Lee - I would go with pomegranates.

Stephen Yeah, let's go with pomegranates.

Chris - I'm afraid it's not. The mango. The skin of a mango has got chemicals which are very similar to a urushiol I'm told, which is the same chemical in poison ivy that our American listeners are going to be very familiar with poison ivy causes the contact dermatitis that’s photo activated in the skin. So that's “nil points” for you I'm afraid on that one.

Stephen - I learned something at least!

Chris -  Team one are in the lead at the moment with one point. Round two. There's plenty of opportunity to redeem yourselves, you two. Round two is called; It's what's inside that counts. Okay so Christina and John question is carrots help you see in the dark? Is this science fact or science fiction?

Christina - I think it's a trick question

John - Because of the war. They wanted people to eat carrots.

ChristinaSo I think it's true but I think it's a trick question. Should we say true?

John - I was going to say fiction because I thought it was during the war.

Christina - I answered the last one so let's go with yours. Yeah. Yeah. Because that's what I'm saying. I think it's a trick question.

John - So I think it's a fiction because there are lots of carrots around. People were trying to encourage people to eat them. They've said you'd be able to see in the dark but in fact I don't think the carotene gives that property.

Chris - So is it right or is it wrong.


Chris - The answer is a false, vitamin A, is good for your vision in general but it does nothing for night vision actually. You're quite right about the war connection. It was a myth promulgated during the war. Actually they wanted to argue that the reason our fighter pilots were so good has nothing to with radar which is the reason they could see so far. They said they ate lots of carrots so they could see in the dark and see very well, well done. Two points so far to team one. Lee and Stephen, humans are the only primates with chins. Is this science fact or science fiction?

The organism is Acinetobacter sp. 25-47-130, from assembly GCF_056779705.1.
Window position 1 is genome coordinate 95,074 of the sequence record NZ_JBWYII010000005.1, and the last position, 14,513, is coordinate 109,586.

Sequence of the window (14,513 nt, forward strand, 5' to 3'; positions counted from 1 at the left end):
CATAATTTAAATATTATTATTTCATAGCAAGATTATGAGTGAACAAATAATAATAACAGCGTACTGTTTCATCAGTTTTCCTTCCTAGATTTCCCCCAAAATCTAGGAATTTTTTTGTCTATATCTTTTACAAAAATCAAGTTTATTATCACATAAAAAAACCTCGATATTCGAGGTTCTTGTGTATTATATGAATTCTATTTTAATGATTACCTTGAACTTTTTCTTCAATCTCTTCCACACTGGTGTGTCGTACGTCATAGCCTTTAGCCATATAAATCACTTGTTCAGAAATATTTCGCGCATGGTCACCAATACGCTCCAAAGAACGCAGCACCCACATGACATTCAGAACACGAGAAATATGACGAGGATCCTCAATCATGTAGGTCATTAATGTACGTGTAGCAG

Stephen - That doesn't sound true. I think there must be loads of primates with chins.

Lee - Yeah I would go with that

Stephen - So that sounds false.

Chris - They're saying false they got the marks?


Chris - I'm afraid it's not looking good for you two. It's not true. No, humans are the only primates, possibly the only animals with a chin. A chin’s more than just the bottom bit your face is also the bit where a skull protrudes out before it comes back into your lips. Now all other primates actually have jaws that sweep away from the lips. Quite funny because our early human ancestors did not have chins. And I did an interview with a gentleman who was working in Norfolk because there were some early human ancestors that would come up and have holidays in Norfolk, because Norfolk used to enjoy a Mediterranean type type climate some 750000 years ago. And this guy described these people as quite small, small brains. Obviously they'd come for the warm weather and they had no chin. And when this was broadcast in Australia the presenter there said see the British aristocracy obviously goes back a lot further than we used to think.